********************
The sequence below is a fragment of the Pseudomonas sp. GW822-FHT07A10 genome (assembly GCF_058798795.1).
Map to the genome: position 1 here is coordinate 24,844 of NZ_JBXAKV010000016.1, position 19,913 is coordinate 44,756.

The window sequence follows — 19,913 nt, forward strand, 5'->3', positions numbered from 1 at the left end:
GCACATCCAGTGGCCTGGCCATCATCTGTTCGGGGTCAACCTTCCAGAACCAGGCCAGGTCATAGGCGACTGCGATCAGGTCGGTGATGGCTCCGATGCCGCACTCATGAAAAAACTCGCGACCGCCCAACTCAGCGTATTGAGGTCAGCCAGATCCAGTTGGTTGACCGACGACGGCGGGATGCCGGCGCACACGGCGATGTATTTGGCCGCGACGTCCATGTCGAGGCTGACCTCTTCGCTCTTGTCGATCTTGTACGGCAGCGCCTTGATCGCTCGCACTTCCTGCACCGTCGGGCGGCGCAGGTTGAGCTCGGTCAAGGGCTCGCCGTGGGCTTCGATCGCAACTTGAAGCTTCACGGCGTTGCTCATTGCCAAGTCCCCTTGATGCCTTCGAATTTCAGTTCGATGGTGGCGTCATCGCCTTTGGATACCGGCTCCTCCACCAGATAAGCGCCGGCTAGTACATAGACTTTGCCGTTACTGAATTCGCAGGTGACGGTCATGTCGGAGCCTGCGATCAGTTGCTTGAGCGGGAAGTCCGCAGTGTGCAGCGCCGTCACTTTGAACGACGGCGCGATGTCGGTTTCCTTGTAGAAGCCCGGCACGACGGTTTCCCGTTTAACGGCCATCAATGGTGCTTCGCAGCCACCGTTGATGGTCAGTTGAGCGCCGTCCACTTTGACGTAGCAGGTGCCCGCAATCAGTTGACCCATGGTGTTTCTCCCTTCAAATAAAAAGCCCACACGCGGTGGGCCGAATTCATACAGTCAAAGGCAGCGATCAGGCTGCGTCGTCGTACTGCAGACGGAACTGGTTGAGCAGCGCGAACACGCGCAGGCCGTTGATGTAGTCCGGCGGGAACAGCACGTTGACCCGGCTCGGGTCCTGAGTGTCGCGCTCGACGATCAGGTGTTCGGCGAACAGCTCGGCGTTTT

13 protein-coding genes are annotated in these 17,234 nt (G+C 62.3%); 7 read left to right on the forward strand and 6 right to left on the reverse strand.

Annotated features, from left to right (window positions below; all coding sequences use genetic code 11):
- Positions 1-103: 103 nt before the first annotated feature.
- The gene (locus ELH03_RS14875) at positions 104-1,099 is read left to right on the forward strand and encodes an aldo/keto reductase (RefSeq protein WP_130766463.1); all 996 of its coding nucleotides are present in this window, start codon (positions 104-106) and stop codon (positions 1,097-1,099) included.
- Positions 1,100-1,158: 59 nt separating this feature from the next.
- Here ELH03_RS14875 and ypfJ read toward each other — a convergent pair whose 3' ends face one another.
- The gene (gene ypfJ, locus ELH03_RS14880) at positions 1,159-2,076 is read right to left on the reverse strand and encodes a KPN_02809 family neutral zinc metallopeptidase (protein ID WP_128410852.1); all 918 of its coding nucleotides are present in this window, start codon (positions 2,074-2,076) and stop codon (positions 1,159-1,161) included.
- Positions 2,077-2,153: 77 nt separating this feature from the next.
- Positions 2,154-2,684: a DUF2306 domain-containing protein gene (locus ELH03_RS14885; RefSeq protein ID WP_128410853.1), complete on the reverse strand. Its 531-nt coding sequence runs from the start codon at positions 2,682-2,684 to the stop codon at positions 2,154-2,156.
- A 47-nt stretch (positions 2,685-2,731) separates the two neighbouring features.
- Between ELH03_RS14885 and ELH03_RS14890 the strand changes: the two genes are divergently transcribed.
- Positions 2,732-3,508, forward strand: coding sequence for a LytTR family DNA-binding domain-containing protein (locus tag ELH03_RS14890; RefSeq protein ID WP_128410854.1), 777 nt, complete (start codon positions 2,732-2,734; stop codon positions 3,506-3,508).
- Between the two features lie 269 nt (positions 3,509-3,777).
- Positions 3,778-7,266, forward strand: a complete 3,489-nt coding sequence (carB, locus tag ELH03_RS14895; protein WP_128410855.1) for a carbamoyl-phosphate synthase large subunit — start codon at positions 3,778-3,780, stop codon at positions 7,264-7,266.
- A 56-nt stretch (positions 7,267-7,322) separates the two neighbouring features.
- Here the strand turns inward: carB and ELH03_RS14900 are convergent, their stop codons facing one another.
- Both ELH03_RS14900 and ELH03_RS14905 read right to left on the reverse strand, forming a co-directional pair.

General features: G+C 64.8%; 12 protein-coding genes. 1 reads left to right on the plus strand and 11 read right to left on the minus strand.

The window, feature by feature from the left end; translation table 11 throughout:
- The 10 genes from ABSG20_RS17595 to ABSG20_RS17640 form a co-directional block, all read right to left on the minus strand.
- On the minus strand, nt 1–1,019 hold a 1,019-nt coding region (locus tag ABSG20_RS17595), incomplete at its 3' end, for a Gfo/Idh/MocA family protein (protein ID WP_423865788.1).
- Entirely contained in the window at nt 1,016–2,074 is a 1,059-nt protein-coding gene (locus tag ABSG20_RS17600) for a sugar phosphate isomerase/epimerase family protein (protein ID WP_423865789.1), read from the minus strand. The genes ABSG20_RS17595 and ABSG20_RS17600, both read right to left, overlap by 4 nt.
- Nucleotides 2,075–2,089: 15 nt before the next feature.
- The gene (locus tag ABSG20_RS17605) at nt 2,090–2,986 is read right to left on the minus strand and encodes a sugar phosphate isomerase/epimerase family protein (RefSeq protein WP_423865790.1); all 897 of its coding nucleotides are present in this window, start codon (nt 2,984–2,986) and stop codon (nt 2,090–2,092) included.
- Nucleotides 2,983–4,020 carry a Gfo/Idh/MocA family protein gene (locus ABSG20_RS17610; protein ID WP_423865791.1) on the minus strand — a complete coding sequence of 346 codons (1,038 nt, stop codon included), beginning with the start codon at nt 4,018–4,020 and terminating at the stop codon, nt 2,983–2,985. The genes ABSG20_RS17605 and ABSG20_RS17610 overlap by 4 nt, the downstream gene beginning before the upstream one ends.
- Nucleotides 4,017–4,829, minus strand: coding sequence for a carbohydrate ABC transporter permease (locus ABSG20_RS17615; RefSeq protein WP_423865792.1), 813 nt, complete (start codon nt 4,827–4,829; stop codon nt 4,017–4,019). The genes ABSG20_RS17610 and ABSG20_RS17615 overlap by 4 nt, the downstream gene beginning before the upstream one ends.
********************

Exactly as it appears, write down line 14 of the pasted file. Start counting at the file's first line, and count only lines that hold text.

- A 47-nt stretch (positions 2,685-2,731) separates the two neighbouring features.